Change search
CiteExportLink to record
Permanent link

Direct link
Cite
Citation style
  • apa
  • harvard1
  • ieee
  • modern-language-association-8th-edition
  • vancouver
  • Other style
More styles
Language
  • de-DE
  • en-GB
  • en-US
  • fi-FI
  • nn-NO
  • nn-NB
  • sv-SE
  • Other locale
More languages
Output format
  • html
  • text
  • asciidoc
  • rtf
Connecting the resource nexus to basic urban service provision – with a focus on water-energy interactions in New York City
KTH, School of Industrial Engineering and Management (ITM), Energy Technology, Energy Systems Analysis.
KTH, School of Industrial Engineering and Management (ITM), Energy Technology, Energy Systems Analysis.
Show others and affiliations
2017 (English)In: Sustainable cities and society, ISSN 2210-6707, Vol. 31, 83-94 p.Article in journal (Refereed) Published
Abstract [en]

Urban water and energy systems are crucial for sustainably meeting basic service demands in cities. This paper proposes and applies a technology-independent “reference resource-to-service system” framework for concurrent evaluation of urban water and energy system interventions and their ‘nexus’ or ‘interlinkages’. In a concrete application, data that approximate New York City conditions are used to evaluate a limited set of interventions in the residential sector, spanning from low-flow toilet shifts to extensive green roof installations. Results indicate that interventions motivated primarily by water management goals can considerably reduce energy use and contribute to mitigation of greenhouse gas emissions. Similarly, energy efficiency interventions can considerably reduce water use in addition to lowering emissions. However, interventions yielding the greatest reductions in energy use and emissions are not necessarily the most water conserving ones, and vice versa. Useful further research, expanding the present analysis should consider a broader set of resource interactions, towards a full climate, land, energy and water (CLEW) nexus approach. Overall, assessing the impacts, trade-offs and co-benefits from interventions in one urban resource system on others also holds promise as support for increased resource efficiency through integrated decision making.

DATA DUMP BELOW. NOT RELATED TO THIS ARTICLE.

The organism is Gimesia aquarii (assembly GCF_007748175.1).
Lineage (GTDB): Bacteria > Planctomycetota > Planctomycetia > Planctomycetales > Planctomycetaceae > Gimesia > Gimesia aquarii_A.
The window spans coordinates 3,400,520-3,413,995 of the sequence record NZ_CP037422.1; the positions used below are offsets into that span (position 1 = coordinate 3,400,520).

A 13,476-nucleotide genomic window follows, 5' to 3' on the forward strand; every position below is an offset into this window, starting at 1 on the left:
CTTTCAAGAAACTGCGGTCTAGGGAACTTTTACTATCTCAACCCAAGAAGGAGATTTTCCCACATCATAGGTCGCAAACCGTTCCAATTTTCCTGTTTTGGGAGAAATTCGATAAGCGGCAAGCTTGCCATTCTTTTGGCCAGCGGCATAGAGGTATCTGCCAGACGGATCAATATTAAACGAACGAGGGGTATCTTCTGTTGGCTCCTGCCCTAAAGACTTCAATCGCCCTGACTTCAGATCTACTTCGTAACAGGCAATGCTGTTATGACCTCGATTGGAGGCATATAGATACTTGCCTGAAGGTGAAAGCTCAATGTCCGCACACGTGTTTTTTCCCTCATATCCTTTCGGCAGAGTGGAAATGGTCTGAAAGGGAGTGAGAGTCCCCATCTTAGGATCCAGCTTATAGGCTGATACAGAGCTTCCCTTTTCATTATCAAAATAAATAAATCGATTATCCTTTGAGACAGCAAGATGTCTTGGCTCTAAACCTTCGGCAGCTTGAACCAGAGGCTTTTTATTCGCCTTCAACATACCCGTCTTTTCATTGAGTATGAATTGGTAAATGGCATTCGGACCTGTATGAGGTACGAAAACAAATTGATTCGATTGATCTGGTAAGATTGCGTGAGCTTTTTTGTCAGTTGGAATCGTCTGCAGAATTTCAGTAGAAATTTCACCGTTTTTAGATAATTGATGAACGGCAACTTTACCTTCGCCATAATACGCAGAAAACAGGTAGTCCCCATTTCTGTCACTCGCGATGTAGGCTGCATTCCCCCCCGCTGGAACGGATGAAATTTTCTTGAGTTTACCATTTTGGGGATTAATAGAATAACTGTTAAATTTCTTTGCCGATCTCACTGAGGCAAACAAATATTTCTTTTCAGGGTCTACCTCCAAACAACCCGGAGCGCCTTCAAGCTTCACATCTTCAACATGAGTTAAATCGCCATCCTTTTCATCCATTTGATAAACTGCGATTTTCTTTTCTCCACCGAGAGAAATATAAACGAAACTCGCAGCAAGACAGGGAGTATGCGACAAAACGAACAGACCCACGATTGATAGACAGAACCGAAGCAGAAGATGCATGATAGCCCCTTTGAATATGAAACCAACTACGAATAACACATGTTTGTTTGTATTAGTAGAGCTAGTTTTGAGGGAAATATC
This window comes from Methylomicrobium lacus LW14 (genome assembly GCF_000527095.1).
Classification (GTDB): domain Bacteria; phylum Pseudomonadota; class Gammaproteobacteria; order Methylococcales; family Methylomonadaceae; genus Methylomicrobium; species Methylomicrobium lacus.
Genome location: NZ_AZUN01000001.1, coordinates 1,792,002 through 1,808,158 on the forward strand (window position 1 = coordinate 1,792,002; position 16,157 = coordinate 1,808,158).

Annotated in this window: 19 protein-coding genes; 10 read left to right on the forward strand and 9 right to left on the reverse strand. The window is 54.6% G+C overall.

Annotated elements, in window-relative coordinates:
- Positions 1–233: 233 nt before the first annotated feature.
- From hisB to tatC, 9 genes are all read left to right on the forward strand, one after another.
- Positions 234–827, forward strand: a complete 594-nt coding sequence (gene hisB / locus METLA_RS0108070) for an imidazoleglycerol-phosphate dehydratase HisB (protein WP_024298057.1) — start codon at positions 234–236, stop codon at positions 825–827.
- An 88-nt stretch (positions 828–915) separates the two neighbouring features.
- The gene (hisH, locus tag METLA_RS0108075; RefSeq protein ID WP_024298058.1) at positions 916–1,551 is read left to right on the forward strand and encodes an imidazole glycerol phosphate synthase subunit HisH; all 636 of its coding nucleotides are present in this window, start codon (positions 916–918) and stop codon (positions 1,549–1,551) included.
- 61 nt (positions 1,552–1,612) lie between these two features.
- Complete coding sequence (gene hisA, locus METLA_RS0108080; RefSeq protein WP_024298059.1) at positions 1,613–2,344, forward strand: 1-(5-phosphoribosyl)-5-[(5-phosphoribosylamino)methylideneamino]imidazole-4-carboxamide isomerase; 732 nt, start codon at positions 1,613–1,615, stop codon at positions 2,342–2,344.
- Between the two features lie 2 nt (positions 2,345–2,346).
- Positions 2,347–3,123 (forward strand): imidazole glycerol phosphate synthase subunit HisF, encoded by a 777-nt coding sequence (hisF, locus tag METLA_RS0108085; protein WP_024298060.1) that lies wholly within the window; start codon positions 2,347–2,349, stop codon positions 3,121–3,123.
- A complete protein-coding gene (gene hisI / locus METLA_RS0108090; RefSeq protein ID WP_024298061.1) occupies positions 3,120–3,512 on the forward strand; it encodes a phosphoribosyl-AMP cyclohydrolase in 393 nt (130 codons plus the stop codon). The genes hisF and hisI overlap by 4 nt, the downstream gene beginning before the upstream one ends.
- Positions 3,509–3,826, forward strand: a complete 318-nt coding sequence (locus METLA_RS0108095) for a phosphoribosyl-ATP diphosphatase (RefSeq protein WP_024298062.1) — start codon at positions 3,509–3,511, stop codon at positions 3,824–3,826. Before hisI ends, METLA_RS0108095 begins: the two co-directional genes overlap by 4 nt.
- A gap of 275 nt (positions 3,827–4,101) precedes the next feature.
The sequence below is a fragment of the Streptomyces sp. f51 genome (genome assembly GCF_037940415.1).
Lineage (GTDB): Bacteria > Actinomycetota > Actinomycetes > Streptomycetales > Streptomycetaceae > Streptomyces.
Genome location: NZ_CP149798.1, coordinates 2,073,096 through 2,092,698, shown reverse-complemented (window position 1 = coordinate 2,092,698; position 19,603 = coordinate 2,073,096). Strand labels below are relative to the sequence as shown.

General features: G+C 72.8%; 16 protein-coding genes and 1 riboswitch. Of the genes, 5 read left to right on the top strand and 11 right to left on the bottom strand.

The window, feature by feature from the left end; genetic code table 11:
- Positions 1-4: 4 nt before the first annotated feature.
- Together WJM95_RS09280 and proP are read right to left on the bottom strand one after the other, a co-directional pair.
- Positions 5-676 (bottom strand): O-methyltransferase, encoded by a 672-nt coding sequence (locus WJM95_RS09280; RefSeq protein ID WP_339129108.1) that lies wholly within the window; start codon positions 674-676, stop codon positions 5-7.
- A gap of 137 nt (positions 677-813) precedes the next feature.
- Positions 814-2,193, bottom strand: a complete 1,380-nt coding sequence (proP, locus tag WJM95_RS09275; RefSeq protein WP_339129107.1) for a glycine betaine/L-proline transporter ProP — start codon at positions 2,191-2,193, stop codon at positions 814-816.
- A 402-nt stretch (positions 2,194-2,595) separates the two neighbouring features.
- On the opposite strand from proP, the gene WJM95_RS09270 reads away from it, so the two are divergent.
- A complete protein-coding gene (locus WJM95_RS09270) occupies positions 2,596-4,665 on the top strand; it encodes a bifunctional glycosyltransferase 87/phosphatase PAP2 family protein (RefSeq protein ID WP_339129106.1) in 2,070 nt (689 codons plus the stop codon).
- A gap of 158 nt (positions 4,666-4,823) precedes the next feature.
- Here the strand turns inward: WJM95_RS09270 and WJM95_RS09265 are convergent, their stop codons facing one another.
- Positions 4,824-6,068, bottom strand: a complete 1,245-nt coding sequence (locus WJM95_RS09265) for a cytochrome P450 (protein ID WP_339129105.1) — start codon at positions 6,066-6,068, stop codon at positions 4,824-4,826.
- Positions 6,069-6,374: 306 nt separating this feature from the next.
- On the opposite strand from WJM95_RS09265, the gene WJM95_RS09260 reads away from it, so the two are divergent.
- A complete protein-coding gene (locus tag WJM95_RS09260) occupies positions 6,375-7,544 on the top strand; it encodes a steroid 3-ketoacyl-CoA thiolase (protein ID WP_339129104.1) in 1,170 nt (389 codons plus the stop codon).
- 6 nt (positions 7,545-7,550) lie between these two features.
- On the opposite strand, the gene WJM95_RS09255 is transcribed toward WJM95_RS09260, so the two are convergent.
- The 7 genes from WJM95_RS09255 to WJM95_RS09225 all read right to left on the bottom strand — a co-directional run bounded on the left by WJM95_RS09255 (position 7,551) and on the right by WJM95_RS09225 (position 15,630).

Place, publisher, year, edition, pages
Elsevier Ltd , 2017. Vol. 31, 83-94 p.
Keyword [en]
Integrated resource assessment, Multi-resource impacts, New York City, Urban service provision, Urban sustainability, Water-energy nexus, Decision making, Economic and social effects, Energy efficiency, Energy utilization, Gas emissions, Greenhouse gases, Water management, Integrated resources, Multi-resource, Urban services, Water energy, Water resources
National Category
Civil Engineering
Identifiers
URN: urn:nbn:se:kth:diva-207336DOI: 10.1016/j.scs.2017.02.007ScopusID: 2-s2.0-85014923125OAI: oai:DiVA.org:kth-207336DiVA: diva2:1106387
Note

QC 20170607

Available from: 2017-06-07 Created: 2017-06-07 Last updated: 2017-06-07Bibliographically approved

Open Access in DiVA

No full text

Other links

Publisher's full textScopus

Search in DiVA

By author/editor
Engström, R. E.Howells, Mark I.Bazilian, M.Rogner, Hans-Holger
By organisation
Energy Systems Analysis
In the same journal
Sustainable cities and society
Civil Engineering

Search outside of DiVA

GoogleGoogle Scholar

Altmetric score

Total: 1 hits
CiteExportLink to record
Permanent link

Direct link
Cite
Citation style
  • apa
  • harvard1
  • ieee
  • modern-language-association-8th-edition
  • vancouver
  • Other style
More styles
Language
  • de-DE
  • en-GB
  • en-US
  • fi-FI
  • nn-NO
  • nn-NB
  • sv-SE
  • Other locale
More languages
Output format
  • html
  • text
  • asciidoc
  • rtf